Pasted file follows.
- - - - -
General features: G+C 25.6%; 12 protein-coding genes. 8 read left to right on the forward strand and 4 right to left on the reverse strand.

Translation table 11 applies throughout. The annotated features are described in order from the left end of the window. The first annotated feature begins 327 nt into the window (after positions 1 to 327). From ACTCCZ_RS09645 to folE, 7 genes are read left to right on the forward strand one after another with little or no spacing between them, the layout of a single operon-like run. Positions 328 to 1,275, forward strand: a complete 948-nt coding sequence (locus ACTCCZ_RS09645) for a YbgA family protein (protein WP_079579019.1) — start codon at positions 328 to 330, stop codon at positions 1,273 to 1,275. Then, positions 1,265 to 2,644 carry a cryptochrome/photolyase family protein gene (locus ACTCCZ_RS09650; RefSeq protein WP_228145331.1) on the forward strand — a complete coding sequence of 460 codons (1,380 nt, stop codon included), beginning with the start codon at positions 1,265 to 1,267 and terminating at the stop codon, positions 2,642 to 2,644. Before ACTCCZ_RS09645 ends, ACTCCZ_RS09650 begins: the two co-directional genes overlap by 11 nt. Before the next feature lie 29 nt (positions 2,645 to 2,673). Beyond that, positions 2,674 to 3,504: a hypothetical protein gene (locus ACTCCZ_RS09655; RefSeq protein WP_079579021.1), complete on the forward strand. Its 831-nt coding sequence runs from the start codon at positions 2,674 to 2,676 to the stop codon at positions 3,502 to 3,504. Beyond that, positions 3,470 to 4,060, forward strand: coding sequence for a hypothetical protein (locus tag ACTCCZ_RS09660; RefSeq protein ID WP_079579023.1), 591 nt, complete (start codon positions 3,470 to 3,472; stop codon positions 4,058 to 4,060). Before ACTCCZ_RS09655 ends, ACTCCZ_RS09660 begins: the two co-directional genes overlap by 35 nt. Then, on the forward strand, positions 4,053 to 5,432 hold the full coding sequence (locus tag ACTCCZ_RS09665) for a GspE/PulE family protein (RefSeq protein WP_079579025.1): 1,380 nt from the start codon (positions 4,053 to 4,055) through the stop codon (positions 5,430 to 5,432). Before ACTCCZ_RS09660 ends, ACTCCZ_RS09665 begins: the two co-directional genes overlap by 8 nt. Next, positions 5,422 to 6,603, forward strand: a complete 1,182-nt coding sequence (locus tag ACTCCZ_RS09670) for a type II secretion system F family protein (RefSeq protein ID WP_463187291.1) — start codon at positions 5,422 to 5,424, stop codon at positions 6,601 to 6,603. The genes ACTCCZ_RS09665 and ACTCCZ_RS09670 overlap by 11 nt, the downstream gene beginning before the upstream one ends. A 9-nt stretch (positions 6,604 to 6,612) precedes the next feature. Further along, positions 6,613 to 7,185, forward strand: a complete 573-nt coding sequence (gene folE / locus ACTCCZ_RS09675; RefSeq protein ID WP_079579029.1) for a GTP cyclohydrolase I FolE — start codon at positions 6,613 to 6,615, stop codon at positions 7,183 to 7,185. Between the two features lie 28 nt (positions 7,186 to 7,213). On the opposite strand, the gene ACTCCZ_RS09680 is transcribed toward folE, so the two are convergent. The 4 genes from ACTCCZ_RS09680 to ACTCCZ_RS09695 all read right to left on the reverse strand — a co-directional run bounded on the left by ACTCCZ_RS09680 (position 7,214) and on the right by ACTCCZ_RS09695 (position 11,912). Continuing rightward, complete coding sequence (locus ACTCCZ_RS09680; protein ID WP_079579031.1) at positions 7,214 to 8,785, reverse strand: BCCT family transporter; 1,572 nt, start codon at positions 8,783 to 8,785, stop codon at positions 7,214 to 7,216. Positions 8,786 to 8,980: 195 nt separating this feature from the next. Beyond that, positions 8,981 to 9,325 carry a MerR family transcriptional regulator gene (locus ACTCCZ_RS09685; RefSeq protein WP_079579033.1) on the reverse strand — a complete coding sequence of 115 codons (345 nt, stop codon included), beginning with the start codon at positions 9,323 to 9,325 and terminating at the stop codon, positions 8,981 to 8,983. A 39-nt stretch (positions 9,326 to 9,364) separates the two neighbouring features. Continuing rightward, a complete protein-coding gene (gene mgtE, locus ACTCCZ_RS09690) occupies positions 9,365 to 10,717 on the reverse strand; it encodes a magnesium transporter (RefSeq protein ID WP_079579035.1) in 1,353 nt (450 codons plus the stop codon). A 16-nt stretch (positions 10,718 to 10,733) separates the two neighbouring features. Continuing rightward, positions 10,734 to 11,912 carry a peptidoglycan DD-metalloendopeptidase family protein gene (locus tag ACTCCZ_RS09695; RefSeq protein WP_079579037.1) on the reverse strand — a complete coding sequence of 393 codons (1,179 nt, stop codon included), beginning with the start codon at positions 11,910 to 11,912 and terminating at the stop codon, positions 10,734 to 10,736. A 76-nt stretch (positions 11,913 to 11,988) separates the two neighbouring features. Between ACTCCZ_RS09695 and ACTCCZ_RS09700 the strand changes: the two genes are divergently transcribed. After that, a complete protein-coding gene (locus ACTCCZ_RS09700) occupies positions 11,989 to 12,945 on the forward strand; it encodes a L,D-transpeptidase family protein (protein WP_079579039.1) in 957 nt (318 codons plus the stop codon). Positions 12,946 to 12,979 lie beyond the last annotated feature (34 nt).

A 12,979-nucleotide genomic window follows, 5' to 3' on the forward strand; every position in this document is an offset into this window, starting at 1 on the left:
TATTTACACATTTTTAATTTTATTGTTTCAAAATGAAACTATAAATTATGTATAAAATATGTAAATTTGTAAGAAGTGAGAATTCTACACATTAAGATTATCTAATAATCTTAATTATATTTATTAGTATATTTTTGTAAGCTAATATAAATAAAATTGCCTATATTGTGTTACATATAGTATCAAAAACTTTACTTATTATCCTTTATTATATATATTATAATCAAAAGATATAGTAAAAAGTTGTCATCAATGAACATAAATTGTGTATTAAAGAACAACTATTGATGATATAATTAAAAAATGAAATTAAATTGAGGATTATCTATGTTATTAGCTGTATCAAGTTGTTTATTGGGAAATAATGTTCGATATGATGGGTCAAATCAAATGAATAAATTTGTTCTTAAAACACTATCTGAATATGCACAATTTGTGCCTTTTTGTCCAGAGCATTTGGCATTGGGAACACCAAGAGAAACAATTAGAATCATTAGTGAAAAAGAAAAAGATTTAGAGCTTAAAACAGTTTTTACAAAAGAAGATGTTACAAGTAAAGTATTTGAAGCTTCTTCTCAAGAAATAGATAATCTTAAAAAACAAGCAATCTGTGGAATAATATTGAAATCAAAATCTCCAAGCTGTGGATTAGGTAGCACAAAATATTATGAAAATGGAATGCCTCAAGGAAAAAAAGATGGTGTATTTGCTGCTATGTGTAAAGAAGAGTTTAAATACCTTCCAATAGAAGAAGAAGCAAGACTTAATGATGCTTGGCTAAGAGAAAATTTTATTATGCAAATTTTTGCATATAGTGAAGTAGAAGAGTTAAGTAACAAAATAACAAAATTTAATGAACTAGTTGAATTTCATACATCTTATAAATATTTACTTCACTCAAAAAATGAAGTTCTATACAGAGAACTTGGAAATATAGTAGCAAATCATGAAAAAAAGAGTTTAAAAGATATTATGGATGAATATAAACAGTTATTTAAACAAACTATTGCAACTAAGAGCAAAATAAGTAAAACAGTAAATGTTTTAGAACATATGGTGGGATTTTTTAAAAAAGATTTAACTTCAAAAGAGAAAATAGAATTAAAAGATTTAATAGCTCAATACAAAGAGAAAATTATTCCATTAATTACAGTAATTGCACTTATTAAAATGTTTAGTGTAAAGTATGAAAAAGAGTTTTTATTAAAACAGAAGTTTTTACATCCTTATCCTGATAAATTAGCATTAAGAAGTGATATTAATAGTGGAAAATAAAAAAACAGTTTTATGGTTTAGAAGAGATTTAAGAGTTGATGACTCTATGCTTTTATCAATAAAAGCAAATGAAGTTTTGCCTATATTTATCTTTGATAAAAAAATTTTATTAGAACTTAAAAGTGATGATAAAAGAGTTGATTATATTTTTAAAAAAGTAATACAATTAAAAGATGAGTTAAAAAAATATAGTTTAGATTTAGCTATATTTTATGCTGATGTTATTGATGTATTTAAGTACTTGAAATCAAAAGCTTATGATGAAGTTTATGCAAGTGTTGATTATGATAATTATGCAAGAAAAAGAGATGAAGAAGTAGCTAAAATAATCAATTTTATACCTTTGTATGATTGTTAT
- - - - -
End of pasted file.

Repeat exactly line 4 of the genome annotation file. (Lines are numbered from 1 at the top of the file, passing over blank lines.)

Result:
TATTTACACATTTTTAATTTTATTGTTTCAAAATGAAACTATAAATTATGTATAAAATATGTAAATTTGTAAGAAGTGAGAATTCTACACATTAAGATTATCTAATAATCTTAATTATATTTATTAGTATATTTTTGTAAGCTAATATAAATAAAATTGCCTATATTGTGTTACATATAGTATCAAAAACTTTACTTATTATCCTTTATTATATATATTATAATCAAAAGATATAGTAAAAAGTTGTCATCAATGAACATAAATTGTGTATTAAAGAACAACTATTGATGATATAATTAAAAAATGAAATTAAATTGAGGATTATCTATGTTATTAGCTGTATCAAGTTGTTTATTGGGAAATAATGTTCGATATGATGGGTCAAATCAAATGAATAAATTTGTTCTTAAAACACTATCTGAATATGCACAATTTGTGCCTTTTTGTCCAGAGCATTTGGCATTGGGAACACCAAGAGAAACAATTAGAATCATTAGTGAAAAAGAAAAAGATTTAGAGCTTAAAACAGTTTTTACAAAAGAAGATGTTACAAGTAAAGTATTTGAAGCTTCTTCTCAAGAAATAGATAATCTTAAAAAACAAGCAATCTGTGGAATAATATTGAAATCAAAATCTCCAAGCTGTGGATTAGGTAGCACAAAATATTATGAAAATGGAATGCCTCAAGGAAAAAAAGATGGTGTATTTGCTGCTATGTGTAAAGAAGAGTTTAAATACCTTCCAATAGAAGAAGAAGCAAGACTTAATGATGCTTGGCTAAGAGAAAATTTTATTATGCAAATTTTTGCATATAGTGAAGTAGAAGAGTTAAGTAACAAAATAACAAAATTTAATGAACTAGTTGAATTTCATACATCTTATAAATATTTACTTCACTCAAAAAATGAAGTTCTATACAGAGAACTTGGAAATATAGTAGCAAATCATGAAAAAAAGAGTTTAAAAGATATTATGGATGAATATAAACAGTTATTTAAACAAACTATTGCAACTAAGAGCAAAATAAGTAAAACAGTAAATGTTTTAGAACATATGGTGGGATTTTTTAAAAAAGATTTAACTTCAAAAGAGAAAATAGAATTAAAAGATTTAATAGCTCAATACAAAGAGAAAATTATTCCATTAATTACAGTAATTGCACTTATTAAAATGTTTAGTGTAAAGTATGAAAAAGAGTTTTTATTAAAACAGAAGTTTTTACATCCTTATCCTGATAAATTAGCATTAAGAAGTGATATTAATAGTGGAAAATAAAAAAACAGTTTTATGGTTTAGAAGAGATTTAAGAGTTGATGACTCTATGCTTTTATCAATAAAAGCAAATGAAGTTTTGCCTATATTTATCTTTGATAAAAAAATTTTATTAGAACTTAAAAGTGATGATAAAAGAGTTGATTATATTTTTAAAAAAGTAATACAATTAAAAGATGAGTTAAAAAAATATAGTTTAGATTTAGCTATATTTTATGCTGATGTTATTGATGTATTTAAGTACTTGAAATCAAAAGCTTATGATGAAGTTTATGCAAGTGTTGATTATGATAATTATGCAAGAAAAAGAGATGAAGAAGTAGCTAAAATAATCAATTTTATACCTTTGTATGATTGTTAT